Google: Short And Sweet, Here's Why Gmail Was Down

Calling the Gmail outage, which lasted roughly 100 minutes Tuesday and affected millions of consumer and business users of Google's Gmail service, a "big deal," Ben Treynor, Google vice president of engineering and a Google site reliability czar, wrote this in a blog post:

"We know how many people rely on Gmail for personal and professional communications, and we take it very seriously when there's a problem with the service."

In Google's words, here's what caused Gmail to get temporarily TKOed:

This morning [Tuesday] (Pacific Time) we took a small fraction of Gmail's servers offline to perform routine upgrades. This isn't in itself a problem -- we do this all the time, and Gmail's Web interface runs in many locations and just sends traffic to other locations when one is offline.

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However, as we now know, we had slightly underestimated the load which some recent changes (ironically, some designed to improve service availability) placed on the request routers -- servers which direct Web queries to the appropriate Gmail server for response. At about 12:30 pm Pacific a few of the request routers became overloaded and in effect told the rest of the system "stop sending us traffic, we're too slow!" This transferred the load onto the remaining request routers, causing a few more of them to also become overloaded, and within minutes nearly all of the request routers were overloaded. As a result, people couldn't access Gmail via the Web interface because their requests couldn't be routed to a Gmail server. IMAP/POP access and mail processing continued to work normally because these requests don't use the same routers.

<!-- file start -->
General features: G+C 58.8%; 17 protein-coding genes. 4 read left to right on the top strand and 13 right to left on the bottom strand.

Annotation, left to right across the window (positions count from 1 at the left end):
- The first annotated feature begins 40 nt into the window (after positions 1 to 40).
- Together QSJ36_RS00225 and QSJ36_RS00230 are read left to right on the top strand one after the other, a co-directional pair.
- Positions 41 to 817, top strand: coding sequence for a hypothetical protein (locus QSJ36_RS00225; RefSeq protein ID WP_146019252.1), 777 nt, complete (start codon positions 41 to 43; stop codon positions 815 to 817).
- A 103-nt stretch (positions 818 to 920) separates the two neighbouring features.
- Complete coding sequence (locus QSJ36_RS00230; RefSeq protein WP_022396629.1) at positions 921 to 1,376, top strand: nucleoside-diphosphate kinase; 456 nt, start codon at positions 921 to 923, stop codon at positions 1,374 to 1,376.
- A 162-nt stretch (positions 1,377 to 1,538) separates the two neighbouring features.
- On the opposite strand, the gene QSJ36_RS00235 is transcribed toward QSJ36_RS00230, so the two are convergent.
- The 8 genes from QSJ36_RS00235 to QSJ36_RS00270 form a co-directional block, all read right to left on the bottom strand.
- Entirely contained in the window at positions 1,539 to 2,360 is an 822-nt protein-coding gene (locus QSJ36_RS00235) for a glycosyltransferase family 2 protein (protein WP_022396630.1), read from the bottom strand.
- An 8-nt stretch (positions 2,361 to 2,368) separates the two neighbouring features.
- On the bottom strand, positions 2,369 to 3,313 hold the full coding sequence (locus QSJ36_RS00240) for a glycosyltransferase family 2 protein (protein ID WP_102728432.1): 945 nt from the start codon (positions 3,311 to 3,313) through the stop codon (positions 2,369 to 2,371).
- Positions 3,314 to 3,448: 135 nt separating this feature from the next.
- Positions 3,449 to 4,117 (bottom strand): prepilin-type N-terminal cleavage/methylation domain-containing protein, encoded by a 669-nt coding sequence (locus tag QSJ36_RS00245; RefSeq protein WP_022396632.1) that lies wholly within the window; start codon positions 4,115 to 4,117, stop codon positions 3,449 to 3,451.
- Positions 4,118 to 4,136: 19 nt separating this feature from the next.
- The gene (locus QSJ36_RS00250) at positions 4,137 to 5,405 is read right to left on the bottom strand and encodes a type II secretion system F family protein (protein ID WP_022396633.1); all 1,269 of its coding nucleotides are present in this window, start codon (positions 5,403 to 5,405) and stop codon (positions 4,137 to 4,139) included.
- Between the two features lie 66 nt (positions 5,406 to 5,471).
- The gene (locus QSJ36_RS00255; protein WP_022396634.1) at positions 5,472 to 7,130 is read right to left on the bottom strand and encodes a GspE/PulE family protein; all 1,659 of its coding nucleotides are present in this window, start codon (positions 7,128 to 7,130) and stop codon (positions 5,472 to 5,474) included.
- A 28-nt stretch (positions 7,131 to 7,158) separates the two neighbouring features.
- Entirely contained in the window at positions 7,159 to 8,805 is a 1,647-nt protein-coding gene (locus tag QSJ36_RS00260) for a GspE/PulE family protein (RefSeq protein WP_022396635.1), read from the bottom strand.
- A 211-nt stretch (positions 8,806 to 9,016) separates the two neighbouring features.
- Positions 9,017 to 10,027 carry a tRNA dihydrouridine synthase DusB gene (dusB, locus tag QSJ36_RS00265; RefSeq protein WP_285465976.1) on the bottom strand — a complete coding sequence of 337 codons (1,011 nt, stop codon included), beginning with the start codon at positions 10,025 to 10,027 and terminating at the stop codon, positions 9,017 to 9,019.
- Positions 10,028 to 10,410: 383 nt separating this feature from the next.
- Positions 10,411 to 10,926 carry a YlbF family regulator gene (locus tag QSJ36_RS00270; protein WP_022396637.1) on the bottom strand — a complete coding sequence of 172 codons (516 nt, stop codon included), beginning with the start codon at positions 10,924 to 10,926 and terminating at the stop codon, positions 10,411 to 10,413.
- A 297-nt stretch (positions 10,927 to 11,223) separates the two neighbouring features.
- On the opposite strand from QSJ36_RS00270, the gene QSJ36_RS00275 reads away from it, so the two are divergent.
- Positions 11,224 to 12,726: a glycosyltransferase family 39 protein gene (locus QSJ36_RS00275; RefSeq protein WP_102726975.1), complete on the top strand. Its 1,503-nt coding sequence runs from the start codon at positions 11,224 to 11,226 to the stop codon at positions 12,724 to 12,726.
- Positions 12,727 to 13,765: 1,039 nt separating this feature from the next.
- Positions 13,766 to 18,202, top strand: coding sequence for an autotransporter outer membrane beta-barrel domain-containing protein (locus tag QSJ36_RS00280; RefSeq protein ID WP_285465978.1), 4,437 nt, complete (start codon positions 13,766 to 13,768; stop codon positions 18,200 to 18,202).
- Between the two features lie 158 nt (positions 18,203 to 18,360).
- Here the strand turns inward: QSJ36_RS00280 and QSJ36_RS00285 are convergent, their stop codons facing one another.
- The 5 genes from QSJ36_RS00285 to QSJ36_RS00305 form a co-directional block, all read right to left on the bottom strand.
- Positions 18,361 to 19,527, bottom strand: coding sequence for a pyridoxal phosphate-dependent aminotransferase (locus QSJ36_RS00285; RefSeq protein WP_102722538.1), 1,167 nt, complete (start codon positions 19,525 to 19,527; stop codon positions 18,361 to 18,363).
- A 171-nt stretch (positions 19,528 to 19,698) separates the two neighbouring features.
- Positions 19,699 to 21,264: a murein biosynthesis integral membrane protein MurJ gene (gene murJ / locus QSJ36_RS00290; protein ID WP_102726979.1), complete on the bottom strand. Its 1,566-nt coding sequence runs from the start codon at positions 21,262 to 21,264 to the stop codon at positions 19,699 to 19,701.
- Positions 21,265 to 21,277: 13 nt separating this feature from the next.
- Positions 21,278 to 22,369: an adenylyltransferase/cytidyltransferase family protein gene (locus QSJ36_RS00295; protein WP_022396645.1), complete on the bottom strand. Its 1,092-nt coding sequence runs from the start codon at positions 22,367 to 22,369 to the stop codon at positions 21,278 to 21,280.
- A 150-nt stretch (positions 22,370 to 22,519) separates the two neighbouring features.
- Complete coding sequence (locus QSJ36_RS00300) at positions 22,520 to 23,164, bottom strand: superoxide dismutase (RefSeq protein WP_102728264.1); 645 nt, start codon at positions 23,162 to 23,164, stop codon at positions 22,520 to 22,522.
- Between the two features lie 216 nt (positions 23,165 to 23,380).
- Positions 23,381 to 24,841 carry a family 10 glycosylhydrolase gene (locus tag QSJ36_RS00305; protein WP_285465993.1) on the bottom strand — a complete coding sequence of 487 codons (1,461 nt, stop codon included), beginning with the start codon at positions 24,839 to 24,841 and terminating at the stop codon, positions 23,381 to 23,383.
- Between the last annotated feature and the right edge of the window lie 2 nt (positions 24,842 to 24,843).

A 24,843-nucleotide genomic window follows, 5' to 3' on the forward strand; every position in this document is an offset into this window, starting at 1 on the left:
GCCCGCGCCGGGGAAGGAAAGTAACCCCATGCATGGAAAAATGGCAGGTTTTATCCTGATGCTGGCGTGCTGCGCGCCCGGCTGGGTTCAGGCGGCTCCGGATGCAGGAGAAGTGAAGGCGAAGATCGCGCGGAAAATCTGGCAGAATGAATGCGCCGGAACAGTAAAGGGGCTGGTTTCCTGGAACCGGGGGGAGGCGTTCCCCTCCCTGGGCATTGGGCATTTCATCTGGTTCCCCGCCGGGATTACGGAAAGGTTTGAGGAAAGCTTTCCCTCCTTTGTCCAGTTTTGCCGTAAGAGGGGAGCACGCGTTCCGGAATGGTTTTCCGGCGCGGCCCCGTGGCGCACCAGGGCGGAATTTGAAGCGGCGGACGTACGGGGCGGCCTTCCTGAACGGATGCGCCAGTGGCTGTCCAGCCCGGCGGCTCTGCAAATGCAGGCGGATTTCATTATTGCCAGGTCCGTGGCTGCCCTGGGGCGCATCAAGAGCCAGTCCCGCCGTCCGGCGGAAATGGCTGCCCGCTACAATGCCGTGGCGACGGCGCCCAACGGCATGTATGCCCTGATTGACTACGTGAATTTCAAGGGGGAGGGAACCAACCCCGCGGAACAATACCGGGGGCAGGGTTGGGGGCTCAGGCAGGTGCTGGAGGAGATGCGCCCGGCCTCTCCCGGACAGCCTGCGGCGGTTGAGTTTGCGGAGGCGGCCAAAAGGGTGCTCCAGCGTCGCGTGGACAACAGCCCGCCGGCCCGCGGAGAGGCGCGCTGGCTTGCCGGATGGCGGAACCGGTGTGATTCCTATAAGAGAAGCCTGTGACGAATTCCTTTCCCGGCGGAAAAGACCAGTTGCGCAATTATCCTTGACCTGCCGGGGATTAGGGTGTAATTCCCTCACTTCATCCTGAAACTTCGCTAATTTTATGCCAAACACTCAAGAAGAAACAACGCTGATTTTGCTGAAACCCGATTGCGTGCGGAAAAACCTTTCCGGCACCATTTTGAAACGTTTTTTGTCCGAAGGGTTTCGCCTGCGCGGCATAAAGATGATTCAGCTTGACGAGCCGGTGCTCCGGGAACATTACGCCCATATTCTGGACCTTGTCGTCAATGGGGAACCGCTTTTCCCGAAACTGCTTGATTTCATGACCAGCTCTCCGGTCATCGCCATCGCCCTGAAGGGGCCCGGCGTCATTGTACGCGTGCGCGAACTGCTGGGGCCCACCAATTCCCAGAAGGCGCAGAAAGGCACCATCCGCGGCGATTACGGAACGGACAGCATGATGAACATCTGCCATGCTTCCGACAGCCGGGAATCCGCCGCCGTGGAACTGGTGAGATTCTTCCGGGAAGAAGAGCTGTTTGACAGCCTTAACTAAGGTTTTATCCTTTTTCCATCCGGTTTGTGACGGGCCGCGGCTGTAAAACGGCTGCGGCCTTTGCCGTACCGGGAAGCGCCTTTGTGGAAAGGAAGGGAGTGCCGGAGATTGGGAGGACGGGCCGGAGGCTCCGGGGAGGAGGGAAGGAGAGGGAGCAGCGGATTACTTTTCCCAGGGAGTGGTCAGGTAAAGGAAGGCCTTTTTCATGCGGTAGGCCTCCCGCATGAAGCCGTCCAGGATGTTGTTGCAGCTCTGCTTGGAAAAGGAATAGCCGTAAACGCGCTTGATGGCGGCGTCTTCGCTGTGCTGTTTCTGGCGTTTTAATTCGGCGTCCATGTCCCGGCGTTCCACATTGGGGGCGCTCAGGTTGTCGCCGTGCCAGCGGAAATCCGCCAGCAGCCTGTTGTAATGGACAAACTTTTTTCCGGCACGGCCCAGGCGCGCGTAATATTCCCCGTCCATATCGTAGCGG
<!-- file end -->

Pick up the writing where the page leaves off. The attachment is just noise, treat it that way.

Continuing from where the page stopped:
Treynor wrote that Google's engineering team was on top of the failures in seconds and brought additional request routers online to distribute traffic among them, helping the Gmail Web interface to come back online.

Google said it will not investigate further to ensure an outage like Tuesday's doesn't happen again. It is also increasing request router capacity beyond peak demand for some air cover and boosting request router failure isolation.

"We'll be hard at work over the next few weeks implementing these and other Gmail reliability improvements," he wrote.